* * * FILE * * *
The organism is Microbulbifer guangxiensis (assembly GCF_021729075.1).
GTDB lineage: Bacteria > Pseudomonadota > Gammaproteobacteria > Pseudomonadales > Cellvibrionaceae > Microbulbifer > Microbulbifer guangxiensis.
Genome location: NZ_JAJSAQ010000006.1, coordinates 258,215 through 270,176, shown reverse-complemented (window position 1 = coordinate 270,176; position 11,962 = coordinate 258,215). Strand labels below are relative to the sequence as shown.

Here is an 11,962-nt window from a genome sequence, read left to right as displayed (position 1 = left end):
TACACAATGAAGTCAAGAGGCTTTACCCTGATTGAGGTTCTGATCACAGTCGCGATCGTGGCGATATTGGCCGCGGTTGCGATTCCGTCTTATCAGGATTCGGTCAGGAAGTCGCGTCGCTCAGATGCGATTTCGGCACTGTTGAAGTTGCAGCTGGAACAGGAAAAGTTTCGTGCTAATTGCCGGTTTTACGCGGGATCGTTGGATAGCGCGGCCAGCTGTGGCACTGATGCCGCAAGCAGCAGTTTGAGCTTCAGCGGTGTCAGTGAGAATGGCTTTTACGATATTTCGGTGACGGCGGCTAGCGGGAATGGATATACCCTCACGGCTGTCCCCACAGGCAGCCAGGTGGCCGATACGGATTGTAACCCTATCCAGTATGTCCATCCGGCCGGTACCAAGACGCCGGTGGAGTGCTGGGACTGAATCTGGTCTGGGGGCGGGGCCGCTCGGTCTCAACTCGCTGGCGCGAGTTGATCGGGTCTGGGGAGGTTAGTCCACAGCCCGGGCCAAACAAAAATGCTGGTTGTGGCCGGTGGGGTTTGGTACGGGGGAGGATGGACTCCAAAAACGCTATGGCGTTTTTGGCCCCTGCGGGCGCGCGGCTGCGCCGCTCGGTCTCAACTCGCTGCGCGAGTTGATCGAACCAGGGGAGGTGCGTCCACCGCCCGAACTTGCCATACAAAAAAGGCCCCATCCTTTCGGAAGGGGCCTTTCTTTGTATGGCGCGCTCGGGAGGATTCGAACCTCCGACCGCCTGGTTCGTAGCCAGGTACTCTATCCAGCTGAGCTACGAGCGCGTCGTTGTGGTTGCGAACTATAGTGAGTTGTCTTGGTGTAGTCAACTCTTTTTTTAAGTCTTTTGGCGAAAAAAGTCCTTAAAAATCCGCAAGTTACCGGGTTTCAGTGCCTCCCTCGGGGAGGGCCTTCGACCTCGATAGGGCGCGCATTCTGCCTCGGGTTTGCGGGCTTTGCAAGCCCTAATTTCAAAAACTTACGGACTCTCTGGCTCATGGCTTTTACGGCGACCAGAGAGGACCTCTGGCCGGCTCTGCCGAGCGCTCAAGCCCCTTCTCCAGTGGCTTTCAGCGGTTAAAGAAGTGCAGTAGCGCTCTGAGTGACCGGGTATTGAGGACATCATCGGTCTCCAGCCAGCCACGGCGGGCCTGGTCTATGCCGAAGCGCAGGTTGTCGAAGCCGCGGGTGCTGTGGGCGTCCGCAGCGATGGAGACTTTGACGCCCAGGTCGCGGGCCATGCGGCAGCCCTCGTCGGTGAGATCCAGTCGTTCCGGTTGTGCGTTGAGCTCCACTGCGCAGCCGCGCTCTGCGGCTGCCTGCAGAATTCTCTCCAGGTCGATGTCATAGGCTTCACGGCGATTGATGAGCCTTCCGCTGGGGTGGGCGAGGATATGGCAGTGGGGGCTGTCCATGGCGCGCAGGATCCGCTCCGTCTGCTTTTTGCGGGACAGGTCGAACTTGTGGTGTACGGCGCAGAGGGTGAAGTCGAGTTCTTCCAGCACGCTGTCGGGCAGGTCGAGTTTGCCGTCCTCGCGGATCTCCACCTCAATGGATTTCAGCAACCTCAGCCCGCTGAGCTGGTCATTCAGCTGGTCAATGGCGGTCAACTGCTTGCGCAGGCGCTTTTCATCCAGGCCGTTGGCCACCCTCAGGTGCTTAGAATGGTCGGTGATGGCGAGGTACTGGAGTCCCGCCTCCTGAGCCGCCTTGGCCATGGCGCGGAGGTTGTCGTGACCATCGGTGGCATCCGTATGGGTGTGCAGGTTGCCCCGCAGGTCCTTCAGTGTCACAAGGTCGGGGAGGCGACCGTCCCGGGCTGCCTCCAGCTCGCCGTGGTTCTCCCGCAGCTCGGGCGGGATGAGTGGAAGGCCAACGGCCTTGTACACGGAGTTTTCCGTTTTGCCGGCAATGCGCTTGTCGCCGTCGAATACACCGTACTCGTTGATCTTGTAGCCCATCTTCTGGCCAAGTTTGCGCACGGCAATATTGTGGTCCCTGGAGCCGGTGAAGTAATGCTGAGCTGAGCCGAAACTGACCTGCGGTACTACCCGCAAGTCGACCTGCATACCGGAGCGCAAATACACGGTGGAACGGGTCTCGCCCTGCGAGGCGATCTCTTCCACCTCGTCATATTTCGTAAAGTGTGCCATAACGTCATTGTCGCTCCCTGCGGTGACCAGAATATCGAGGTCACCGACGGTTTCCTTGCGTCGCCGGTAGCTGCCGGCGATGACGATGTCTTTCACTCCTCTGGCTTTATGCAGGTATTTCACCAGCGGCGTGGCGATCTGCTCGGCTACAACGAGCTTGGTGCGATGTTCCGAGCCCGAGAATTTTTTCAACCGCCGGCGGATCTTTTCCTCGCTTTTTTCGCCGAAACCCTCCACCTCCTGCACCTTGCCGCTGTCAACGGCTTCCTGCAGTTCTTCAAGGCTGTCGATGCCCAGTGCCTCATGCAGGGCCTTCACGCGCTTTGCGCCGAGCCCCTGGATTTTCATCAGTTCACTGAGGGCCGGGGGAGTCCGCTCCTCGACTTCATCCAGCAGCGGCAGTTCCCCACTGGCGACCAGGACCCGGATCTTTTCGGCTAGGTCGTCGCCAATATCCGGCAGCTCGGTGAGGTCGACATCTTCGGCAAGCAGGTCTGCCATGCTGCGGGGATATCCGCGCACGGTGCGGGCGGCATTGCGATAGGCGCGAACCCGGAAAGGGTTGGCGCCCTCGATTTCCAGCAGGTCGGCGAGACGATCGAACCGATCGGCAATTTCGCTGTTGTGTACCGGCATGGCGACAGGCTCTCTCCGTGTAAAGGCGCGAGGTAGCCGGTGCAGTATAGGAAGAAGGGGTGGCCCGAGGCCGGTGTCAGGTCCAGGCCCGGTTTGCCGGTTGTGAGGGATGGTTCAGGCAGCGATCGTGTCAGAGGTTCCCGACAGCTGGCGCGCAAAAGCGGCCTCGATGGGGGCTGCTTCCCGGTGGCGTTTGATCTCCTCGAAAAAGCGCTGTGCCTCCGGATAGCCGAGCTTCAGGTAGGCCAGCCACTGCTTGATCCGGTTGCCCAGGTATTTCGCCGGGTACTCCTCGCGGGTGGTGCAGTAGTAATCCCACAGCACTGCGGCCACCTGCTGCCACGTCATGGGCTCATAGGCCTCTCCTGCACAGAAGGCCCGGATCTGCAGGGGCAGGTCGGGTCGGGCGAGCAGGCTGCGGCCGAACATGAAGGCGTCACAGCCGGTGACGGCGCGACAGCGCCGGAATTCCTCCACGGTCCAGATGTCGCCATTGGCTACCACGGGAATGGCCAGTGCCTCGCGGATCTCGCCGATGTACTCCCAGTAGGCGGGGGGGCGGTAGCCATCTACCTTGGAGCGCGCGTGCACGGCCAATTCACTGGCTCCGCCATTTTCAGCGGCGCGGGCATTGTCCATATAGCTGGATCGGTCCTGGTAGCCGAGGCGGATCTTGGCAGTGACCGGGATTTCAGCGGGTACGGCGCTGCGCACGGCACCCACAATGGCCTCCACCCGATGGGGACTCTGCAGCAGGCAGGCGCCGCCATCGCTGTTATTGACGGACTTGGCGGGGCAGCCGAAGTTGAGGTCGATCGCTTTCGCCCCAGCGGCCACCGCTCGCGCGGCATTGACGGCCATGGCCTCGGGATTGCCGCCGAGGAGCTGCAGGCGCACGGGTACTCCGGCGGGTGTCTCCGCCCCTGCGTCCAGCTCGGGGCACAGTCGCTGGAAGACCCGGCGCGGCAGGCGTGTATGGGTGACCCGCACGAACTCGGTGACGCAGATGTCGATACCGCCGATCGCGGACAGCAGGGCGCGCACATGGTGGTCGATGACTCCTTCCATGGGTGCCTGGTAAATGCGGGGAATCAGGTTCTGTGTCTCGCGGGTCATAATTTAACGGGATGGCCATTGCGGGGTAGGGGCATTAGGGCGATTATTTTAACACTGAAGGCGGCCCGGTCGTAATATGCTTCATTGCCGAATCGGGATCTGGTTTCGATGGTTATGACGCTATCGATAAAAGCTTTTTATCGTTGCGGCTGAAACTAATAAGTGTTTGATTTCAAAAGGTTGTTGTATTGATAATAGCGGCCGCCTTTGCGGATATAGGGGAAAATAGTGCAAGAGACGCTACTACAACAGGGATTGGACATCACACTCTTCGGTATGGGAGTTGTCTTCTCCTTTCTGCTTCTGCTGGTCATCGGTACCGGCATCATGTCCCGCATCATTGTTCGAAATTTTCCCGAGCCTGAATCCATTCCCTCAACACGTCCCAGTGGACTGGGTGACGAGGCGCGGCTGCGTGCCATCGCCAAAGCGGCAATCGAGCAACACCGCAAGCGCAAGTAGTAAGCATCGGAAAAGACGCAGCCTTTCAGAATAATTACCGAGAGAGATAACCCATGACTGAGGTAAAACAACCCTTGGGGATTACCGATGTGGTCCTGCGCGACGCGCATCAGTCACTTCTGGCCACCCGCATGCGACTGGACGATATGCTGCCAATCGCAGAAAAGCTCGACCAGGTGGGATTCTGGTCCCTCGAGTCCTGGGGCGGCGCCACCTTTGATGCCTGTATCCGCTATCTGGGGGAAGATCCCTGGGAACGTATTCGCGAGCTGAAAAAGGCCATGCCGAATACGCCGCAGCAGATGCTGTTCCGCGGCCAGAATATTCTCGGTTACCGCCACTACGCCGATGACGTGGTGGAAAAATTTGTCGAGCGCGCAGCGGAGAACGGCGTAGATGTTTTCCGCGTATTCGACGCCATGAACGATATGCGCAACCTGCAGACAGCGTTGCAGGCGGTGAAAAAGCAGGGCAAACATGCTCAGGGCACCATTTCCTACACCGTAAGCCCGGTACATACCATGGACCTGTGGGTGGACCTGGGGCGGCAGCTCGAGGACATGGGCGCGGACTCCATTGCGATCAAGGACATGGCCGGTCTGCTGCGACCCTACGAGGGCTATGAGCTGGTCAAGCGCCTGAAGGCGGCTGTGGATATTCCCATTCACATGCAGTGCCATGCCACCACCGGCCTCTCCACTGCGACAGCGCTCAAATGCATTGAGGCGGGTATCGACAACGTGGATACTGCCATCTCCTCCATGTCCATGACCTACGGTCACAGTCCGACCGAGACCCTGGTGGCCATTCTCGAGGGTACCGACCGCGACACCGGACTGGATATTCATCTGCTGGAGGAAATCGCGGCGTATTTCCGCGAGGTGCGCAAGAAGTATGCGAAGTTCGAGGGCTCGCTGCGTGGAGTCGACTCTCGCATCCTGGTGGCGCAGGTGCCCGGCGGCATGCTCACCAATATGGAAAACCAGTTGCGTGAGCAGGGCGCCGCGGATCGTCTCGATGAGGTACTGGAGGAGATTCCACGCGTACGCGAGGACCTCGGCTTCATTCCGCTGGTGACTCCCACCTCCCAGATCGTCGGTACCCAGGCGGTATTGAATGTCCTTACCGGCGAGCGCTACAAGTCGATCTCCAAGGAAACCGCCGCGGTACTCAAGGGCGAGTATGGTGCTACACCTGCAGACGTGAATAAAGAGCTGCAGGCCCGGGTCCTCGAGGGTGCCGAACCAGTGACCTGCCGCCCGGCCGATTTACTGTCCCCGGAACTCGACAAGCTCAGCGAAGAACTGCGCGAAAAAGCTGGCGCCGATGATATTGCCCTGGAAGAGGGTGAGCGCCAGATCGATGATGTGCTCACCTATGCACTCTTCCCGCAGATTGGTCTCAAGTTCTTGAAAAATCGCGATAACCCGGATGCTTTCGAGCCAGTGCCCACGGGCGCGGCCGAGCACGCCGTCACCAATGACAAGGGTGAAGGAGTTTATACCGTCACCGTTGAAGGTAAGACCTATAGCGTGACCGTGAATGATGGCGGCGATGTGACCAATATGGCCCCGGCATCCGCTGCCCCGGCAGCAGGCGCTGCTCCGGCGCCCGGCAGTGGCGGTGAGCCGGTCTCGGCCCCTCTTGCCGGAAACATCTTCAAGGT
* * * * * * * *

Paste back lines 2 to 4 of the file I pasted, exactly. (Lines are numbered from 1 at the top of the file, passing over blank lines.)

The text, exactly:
GTDB lineage: Bacteria > Pseudomonadota > Gammaproteobacteria > Pseudomonadales > Cellvibrionaceae > Microbulbifer > Microbulbifer guangxiensis.
Genome location: NZ_JAJSAQ010000006.1, coordinates 258,215 through 270,176, shown reverse-complemented (window position 1 = coordinate 270,176; position 11,962 = coordinate 258,215). Strand labels below are relative to the sequence as shown.

Here is an 11,962-nt window from a genome sequence, read left to right as displayed (position 1 = left end):